DOI10.1029/2018GL078789
WOS KeywordCLIMATE-CHANGE IMPACT ; MODEL SIMULATIONS ; DEGREES-C ; DROUGHT ; SCARCITY ; RESOURCES ; RUNOFF ; 1.5-DEGREES-C ; STREAMFLOW ; HYDROLOGY
Indexed BySCI
Language英语
Funding ProjectNational Key Research and Development Program of China[2016YFA0602402] ; National Key Research and Development Program of China[2016YFC0401401] ; Key Research Program of the Chinese Academy of Sciences[ZDRW-ZS-2017-3-1] ; CAS Pioneer Hundred Talents Program ; CAS President's International Fellowship Initiative[2017PC0068] ; CAS[XDA20060401] ; Swedish VR ; STINT ; Integrated Research Program for Advancing Climate Models ; NERC independent research fellowship[NE/N014057/1] ; Research Council of Norway[261821] ; Sigma2[ns9082k] ; Office of Science of the U.S. Department of Energy[DE-AC02-05CH11231]
Funding OrganizationNational Key Research and Development Program of China ; Key Research Program of the Chinese Academy of Sciences ; CAS Pioneer Hundred Talents Program ; CAS President's International Fellowship Initiative ; CAS ; Swedish VR ; STINT ; Integrated Research Program for Advancing Climate Models ; NERC independent research fellowship ; Research Council of Norway ; Sigma2 ; Office of Science of the U.S. Department of Energy
WOS Research AreaGeology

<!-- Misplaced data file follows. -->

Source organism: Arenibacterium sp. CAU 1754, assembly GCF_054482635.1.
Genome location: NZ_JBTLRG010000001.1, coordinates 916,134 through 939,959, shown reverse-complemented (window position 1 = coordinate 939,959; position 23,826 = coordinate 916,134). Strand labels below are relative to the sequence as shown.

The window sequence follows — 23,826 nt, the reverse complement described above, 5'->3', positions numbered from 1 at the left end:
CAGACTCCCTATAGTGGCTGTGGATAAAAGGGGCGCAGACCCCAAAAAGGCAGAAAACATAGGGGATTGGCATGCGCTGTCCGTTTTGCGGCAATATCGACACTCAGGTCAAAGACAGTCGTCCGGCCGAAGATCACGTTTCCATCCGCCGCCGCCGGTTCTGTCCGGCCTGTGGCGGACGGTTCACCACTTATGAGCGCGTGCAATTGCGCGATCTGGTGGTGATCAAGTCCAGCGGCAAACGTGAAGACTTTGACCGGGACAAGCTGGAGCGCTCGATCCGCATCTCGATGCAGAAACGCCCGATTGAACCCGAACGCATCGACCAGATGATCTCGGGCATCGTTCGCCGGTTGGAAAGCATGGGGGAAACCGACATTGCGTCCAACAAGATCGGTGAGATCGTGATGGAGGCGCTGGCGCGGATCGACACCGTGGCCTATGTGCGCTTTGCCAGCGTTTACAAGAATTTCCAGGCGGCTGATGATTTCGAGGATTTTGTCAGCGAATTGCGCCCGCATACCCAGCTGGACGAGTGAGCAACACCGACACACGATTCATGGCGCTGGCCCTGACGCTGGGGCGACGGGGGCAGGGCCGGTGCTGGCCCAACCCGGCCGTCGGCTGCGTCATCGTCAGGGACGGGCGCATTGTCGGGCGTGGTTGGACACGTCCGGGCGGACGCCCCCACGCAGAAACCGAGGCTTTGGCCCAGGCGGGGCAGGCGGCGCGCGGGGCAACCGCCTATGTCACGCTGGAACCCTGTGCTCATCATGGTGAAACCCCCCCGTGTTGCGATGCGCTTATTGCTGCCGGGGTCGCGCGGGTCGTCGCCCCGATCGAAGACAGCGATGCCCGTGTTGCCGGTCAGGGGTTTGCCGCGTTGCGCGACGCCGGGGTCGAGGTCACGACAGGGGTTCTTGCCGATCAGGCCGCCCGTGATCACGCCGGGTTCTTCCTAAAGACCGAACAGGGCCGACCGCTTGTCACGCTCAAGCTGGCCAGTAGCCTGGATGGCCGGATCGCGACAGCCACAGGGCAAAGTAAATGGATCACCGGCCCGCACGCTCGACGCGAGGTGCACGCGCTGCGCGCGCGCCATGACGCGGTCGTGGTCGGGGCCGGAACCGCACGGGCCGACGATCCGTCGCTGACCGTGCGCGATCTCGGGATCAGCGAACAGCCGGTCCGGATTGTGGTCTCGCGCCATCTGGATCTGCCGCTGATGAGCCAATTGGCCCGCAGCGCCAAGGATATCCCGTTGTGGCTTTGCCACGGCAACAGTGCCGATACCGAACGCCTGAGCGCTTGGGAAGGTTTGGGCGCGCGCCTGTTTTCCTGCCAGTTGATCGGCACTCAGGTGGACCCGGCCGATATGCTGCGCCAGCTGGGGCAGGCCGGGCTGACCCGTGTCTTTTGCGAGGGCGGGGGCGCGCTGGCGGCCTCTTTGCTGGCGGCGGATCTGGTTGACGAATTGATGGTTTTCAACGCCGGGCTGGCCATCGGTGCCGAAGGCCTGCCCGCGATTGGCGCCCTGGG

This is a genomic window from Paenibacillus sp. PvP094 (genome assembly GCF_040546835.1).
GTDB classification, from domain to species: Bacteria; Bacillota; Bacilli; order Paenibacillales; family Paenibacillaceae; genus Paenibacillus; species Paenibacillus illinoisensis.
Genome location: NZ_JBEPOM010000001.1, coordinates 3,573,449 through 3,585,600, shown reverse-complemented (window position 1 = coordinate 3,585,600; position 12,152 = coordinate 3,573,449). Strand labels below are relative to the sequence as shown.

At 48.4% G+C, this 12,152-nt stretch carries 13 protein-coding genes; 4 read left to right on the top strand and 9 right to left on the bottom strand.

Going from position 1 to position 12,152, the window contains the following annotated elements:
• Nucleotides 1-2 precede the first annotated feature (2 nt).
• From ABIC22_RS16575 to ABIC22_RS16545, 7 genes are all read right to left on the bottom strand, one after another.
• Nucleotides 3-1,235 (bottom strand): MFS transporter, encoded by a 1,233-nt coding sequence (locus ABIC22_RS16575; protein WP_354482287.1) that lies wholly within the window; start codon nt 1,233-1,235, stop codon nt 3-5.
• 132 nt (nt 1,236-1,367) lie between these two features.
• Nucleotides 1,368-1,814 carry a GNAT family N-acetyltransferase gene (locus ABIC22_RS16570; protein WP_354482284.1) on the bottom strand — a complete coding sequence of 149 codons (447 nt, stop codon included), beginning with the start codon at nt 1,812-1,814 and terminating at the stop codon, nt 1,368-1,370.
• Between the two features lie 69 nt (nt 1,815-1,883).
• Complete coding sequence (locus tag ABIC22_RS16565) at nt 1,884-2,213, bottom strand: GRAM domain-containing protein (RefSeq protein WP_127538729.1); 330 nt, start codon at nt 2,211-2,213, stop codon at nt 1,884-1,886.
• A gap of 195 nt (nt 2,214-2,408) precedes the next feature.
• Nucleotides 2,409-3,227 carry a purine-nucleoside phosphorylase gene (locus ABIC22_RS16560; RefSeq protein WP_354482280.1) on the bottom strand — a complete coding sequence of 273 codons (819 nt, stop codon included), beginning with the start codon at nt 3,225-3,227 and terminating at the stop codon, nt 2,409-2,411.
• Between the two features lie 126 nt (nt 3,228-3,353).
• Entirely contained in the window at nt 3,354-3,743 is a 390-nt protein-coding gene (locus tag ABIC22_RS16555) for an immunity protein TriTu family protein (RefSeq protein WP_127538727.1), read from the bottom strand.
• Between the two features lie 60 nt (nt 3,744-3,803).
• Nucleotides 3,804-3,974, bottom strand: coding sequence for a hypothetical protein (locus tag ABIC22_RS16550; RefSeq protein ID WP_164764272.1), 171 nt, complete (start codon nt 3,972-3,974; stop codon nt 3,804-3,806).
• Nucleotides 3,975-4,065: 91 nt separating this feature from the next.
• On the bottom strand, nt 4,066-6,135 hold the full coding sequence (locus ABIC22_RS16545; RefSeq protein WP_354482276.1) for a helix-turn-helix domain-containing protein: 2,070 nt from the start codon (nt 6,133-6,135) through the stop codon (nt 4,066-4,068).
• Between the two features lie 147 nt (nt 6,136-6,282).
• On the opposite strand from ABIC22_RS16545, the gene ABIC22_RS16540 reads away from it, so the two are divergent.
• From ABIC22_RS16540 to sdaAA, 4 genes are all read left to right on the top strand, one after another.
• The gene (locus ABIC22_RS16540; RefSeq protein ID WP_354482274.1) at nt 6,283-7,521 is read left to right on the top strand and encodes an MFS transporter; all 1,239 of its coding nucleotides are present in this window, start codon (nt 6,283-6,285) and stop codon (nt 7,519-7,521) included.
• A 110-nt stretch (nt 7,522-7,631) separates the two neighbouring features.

WOS SubjectGeosciences, Multidisciplinary
WOS IDWOS:000447761300052
PublisherAMER GEOPHYSICAL UNION
Citation statistics
Cited Times:4[WOS]   [WOS Record]     [Related Records in WOS]
Document Type期刊论文
Identifierhttp://ir.igsnrr.ac.cn/handle/311030/51505
Collection中国科学院地理科学与资源研究所
Corresponding AuthorSun, Fubao
Affiliation1.Chinese Acad Sci, Inst Geog Sci & Nat Resources Res, Key Lab Water Cycle & Related Land Surface Proc, Beijing, Peoples R China
2.Univ Oxford, Environm Change Inst, Oxford, England
3.Hexi Univ, Ecol Inst Qilian Mt, Zhangye, Peoples R China
4.Univ Chinese Acad Sci, Coll Resources & Environm, Beijing, Peoples R China
5.Chinese Acad Sci, Ctr Water Resources Res, Beijing, Peoples R China
6.Univ Bristol, Sch Geog Sci, Bristol, Avon, England
7.Univ Gothenburg, Dept Earth Sci, Reg Climate Grp, Gothenburg, Sweden
8.Bjerknes Ctr Climate Res, Uni Res Climate, Bergen, Norway
9.Natl Inst Environm Studies, Ctr Global Environm Res, Tsukuba, Ibaraki, Japan
10.Swiss Fed Inst Technol, Inst Atmospher & Climate Sci, Zurich, Switzerland
Recommended Citation
GB/T 7714
Liu, Wenbin,Lim, Wee Ho,Sun, Fubao,et al. Global Freshwater Availability Below Normal Conditions and Population Impact Under 1.5 and 2 degrees C Stabilization Scenarios[J]. GEOPHYSICAL RESEARCH LETTERS,2018,45(18):9803-9813.
APA Liu, Wenbin.,Lim, Wee Ho.,Sun, Fubao.,Mitchell, Dann.,Wang, Hong.,...&Fischer, Erich.(2018).Global Freshwater Availability Below Normal Conditions and Population Impact Under 1.5 and 2 degrees C Stabilization Scenarios.GEOPHYSICAL RESEARCH LETTERS,45(18),9803-9813.
MLA Liu, Wenbin,et al."Global Freshwater Availability Below Normal Conditions and Population Impact Under 1.5 and 2 degrees C Stabilization Scenarios".GEOPHYSICAL RESEARCH LETTERS 45.18(2018):9803-9813.